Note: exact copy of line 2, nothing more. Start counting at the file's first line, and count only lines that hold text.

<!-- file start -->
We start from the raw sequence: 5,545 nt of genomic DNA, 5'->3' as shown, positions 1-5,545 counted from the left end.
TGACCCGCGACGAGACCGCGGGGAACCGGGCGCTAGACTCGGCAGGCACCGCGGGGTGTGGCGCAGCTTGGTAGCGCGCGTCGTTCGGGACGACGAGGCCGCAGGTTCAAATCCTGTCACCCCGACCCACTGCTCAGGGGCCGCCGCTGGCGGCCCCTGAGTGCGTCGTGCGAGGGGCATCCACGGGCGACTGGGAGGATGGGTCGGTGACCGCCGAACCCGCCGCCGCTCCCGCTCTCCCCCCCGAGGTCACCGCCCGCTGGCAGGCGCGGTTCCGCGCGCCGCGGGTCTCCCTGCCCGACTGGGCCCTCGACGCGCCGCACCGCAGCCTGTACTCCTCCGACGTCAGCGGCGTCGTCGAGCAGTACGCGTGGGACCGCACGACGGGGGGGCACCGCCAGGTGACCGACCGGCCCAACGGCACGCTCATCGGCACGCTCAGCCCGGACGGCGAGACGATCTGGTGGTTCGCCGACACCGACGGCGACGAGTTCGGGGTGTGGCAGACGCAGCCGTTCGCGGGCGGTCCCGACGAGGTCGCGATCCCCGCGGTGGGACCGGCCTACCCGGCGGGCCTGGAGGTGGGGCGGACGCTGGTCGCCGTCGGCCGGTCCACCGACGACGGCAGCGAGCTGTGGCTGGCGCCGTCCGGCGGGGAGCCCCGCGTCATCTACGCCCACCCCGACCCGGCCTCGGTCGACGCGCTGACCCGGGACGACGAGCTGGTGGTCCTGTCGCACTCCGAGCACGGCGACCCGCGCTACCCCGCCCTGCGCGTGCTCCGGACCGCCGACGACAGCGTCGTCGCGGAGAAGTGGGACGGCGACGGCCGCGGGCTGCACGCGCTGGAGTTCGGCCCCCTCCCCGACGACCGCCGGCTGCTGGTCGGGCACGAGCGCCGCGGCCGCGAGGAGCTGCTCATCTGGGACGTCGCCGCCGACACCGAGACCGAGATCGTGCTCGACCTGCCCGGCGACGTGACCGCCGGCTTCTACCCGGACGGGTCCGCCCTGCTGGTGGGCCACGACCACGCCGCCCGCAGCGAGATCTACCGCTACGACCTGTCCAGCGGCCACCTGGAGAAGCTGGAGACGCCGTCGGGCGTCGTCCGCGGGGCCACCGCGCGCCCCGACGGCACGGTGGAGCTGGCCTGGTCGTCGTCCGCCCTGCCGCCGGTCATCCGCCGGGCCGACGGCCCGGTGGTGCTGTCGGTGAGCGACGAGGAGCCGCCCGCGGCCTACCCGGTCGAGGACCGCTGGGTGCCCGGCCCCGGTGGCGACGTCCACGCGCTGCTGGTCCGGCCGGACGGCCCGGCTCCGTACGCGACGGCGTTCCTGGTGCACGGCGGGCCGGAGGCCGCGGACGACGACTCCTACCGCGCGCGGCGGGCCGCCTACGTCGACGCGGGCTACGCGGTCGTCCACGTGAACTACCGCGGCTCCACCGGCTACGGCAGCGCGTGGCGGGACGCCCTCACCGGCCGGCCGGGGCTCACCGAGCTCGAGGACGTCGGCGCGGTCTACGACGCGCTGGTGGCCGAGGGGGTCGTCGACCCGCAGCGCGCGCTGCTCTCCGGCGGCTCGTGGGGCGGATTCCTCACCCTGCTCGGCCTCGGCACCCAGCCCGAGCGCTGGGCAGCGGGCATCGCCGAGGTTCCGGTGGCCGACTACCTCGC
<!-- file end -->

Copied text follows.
TGACCCGCGACGAGACCGCGGGGAACCGGGCGCTAGACTCGGCAGGCACCGCGGGGTGTGGCGCAGCTTGGTAGCGCGCGTCGTTCGGGACGACGAGGCCGCAGGTTCAAATCCTGTCACCCCGACCCACTGCTCAGGGGCCGCCGCTGGCGGCCCCTGAGTGCGTCGTGCGAGGGGCATCCACGGGCGACTGGGAGGATGGGTCGGTGACCGCCGAACCCGCCGCCGCTCCCGCTCTCCCCCCCGAGGTCACCGCCCGCTGGCAGGCGCGGTTCCGCGCGCCGCGGGTCTCCCTGCCCGACTGGGCCCTCGACGCGCCGCACCGCAGCCTGTACTCCTCCGACGTCAGCGGCGTCGTCGAGCAGTACGCGTGGGACCGCACGACGGGGGGGCACCGCCAGGTGACCGACCGGCCCAACGGCACGCTCATCGGCACGCTCAGCCCGGACGGCGAGACGATCTGGTGGTTCGCCGACACCGACGGCGACGAGTTCGGGGTGTGGCAGACGCAGCCGTTCGCGGGCGGTCCCGACGAGGTCGCGATCCCCGCGGTGGGACCGGCCTACCCGGCGGGCCTGGAGGTGGGGCGGACGCTGGTCGCCGTCGGCCGGTCCACCGACGACGGCAGCGAGCTGTGGCTGGCGCCGTCCGGCGGGGAGCCCCGCGTCATCTACGCCCACCCCGACCCGGCCTCGGTCGACGCGCTGACCCGGGACGACGAGCTGGTGGTCCTGTCGCACTCCGAGCACGGCGACCCGCGCTACCCCGCCCTGCGCGTGCTCCGGACCGCCGACGACAGCGTCGTCGCGGAGAAGTGGGACGGCGACGGCCGCGGGCTGCACGCGCTGGAGTTCGGCCCCCTCCCCGACGACCGCCGGCTGCTGGTCGGGCACGAGCGCCGCGGCCGCGAGGAGCTGCTCATCTGGGACGTCGCCGCCGACACCGAGACCGAGATCGTGCTCGACCTGCCCGGCGACGTGACCGCCGGCTTCTACCCGGACGGGTCCGCCCTGCTGGTGGGCCACGACCACGCCGCCCGCAGCGAGATCTACCGCTACGACCTGTCCAGCGGCCACCTGGAGAAGCTGGAGACGCCGTCGGGCGTCGTCCGCGGGGCCACCGCGCGCCCCGACGGCACGGTGGAGCTGGCCTGGTCGTCGTCCGCCCTGCCGCCGGTCATCCGCCGGGCCGACGGCCCGGTGGTGCTGTCGGTGAGCGACGAGGAGCCGCCCGCGGCCTACCCGGTCGAGGACCGCTGGGTGCCCGGCCCCGGTGGCGACGTCCACGCGCTGCTGGTCCGGCCGGACGGCCCGGCTCCGTACGCGACGGCGTTCCTGGTGCACGGCGGGCCGGAGGCCGCGGACGACGACTCCTACCGCGCGCGGCGGGCCGCCTACGTCGACGCGGGCTACGCGGTCGTCCACGTGAACTACCGCGGCTCCACCGGCTACGGCAGCGCGTGGCGGGACGCCCTCACCGGCCGGCCGGGGCTCACCGAGCTCGAGGACGTCGGCGCGGTCTACGACGCGCTGGTGGCCGAGGGGGTCGTCGACCCGCAGCGCGCGCTGCTCTCCGGCGGCTCGTGGGGCGGATTCCTCACCCTGCTCGGCCTCGGCACCCAGCCCGAGCGCTGGGCAGCGGGCATCGCCGAGGTTCCGGTGGCCGACTACCTCGC